Published: March 19, 2013
Publisher: Margaret K. McElderry Books
Series: The Infernal Devices
Genre: Young Adult, Fantasy, Romance
Tessa Gray should be happy as she prepares for her wedding to the frail James Carstairs, but darkness continues to loom around her and her Shadowhunter companions in the London Institute. An attack on the Institute causes Tessa to become a captive of Mortiman once again and serve his evil purpose of tying demons to his automatons making them the ultimate destruction to the Shadowhunters. Now Jem and Will both, who lay equal clam to Tessa’s heart, will do anything to save her.
That certainly met my expectations. The Clockwork Princess follows Tessa Gray and the Shadowhunters of whom she is protected by as they continue to look for the Magister Mortiman who continues to be a threat to the Nephilium as he builds his automaton army in hiding. This is Cassandra Clare’s final novel in the Infernal Devices Trilogy and 8th novel in the realm of the Mortal Instruments.
Now first and foremost the love and the tension between Will and Tessa was incredibly more powerful in the first two novels of this trilogy, but in this novel is was so subdued by the love between Jem and Tessa, two characters who were beautiful together but whose love never surpassed that of profound friendship in the previous novels. Tessa had agreed to marry Jem because she was trying to move on from Will and pitied Jem, there was little foundation of true love between the characters in the former novels, but here it exploded into the pages and resonated that they loved one another. Nevertheless, all the build-up and passion between Will and Tessa that gathered so much ground in the previous novels was thrown out the window. The ending was wishy-washy and appeared as though Clare wrote it to appease her fans and provide everyone with the happy ending they wanted.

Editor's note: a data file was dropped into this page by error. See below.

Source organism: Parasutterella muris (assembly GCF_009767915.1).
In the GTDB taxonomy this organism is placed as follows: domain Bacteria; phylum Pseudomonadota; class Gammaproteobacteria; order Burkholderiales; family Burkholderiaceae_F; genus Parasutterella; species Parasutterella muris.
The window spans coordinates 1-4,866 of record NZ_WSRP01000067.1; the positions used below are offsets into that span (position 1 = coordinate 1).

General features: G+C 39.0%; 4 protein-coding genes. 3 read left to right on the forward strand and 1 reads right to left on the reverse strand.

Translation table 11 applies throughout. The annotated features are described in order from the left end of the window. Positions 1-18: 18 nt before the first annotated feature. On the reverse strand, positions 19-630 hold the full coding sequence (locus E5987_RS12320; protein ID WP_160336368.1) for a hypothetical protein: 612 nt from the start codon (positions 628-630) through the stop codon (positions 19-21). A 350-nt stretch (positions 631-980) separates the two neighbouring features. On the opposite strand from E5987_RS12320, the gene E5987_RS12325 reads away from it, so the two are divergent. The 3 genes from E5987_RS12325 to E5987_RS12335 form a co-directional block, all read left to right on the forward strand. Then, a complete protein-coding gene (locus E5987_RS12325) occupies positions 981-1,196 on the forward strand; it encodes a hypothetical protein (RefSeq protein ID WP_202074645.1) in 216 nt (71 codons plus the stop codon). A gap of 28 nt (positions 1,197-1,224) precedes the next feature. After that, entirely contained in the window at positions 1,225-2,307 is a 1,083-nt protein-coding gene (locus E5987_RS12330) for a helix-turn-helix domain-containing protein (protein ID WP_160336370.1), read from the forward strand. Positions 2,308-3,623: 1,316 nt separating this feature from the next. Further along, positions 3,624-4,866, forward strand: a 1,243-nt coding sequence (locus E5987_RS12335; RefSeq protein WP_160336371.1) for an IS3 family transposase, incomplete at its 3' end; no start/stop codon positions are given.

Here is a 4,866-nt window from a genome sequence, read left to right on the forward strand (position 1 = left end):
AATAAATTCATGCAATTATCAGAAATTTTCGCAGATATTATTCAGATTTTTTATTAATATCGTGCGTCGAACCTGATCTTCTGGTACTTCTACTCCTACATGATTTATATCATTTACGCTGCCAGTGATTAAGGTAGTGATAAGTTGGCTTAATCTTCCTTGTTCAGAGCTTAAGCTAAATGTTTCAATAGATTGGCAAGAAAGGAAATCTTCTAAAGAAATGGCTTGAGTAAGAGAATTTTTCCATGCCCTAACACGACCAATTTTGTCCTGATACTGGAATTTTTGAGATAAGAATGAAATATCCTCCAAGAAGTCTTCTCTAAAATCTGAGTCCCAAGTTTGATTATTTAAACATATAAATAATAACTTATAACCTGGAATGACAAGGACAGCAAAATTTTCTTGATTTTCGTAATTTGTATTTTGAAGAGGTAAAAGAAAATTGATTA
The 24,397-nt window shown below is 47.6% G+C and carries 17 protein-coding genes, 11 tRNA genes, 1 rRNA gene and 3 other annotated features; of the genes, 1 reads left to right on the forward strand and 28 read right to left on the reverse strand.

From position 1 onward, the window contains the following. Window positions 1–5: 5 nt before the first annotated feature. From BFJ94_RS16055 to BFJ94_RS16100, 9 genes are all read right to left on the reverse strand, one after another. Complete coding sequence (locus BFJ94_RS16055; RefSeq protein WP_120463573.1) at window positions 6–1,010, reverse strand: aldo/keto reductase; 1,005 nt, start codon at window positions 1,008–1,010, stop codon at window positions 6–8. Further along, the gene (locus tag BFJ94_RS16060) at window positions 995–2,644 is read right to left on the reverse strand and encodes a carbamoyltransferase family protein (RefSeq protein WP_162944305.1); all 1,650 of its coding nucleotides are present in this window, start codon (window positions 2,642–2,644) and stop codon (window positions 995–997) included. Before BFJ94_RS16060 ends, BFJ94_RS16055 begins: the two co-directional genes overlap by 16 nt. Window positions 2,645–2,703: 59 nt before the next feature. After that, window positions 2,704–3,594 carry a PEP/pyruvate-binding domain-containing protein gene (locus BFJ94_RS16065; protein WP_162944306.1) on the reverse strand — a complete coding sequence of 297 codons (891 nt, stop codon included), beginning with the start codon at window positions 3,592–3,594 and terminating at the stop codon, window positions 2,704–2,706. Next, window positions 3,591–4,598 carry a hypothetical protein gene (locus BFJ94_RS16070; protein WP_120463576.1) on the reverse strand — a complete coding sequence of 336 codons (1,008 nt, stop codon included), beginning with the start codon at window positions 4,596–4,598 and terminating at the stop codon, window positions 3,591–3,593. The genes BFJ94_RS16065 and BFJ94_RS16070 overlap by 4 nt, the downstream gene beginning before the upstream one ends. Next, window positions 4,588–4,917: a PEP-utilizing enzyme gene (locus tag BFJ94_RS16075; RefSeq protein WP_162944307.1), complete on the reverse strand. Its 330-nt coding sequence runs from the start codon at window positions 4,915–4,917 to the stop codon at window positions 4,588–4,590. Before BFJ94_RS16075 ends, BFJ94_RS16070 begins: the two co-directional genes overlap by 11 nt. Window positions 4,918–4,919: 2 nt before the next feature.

Clare has always had a way with building the inner turmoil of the characters, bringing to life the pain and anguish they feel as they live their lives and have to battle the emotions that they feel. The way the love triangle shifted and evolved took something away from the beauty that is in the pain of the characters.
The love triangle and the construction of it was the only blemish on the otherwise beautiful and amazing novel. The way the plot moved, highlighting the inner turmoil of the characters as well as the amount they have changed as grown as characters. Will is the character who has evolved the most through the series as well as in the novel, highlighted by Magnus who serves as the catalysts to bring about the true nature of everyone’s character with his strong bearing and clever quips.
What’s more is Clare shows of her attention to detail and research in the way she dove the readers back in time to Victorian England. The detail to the land, the way it was constructed and brought together was masterful and beautiful.
Cassandra Calre also did what most authors fail to do when they write sequels or prequels to series they have already constructed: she kept holes from appearing in her story and plot line. As Clare is tying together the past and the present in City of Fallen Angels, City of Lost Souls and no doubt City of Heavenly Fire, she ties them together with such subtle detail enough to build the story but not enough to make the tie together to impactful that one small error could destroy the world she has built.
A wonderful novel with remarkable characters and a beautiful realm to enter. ★★★★ (B+)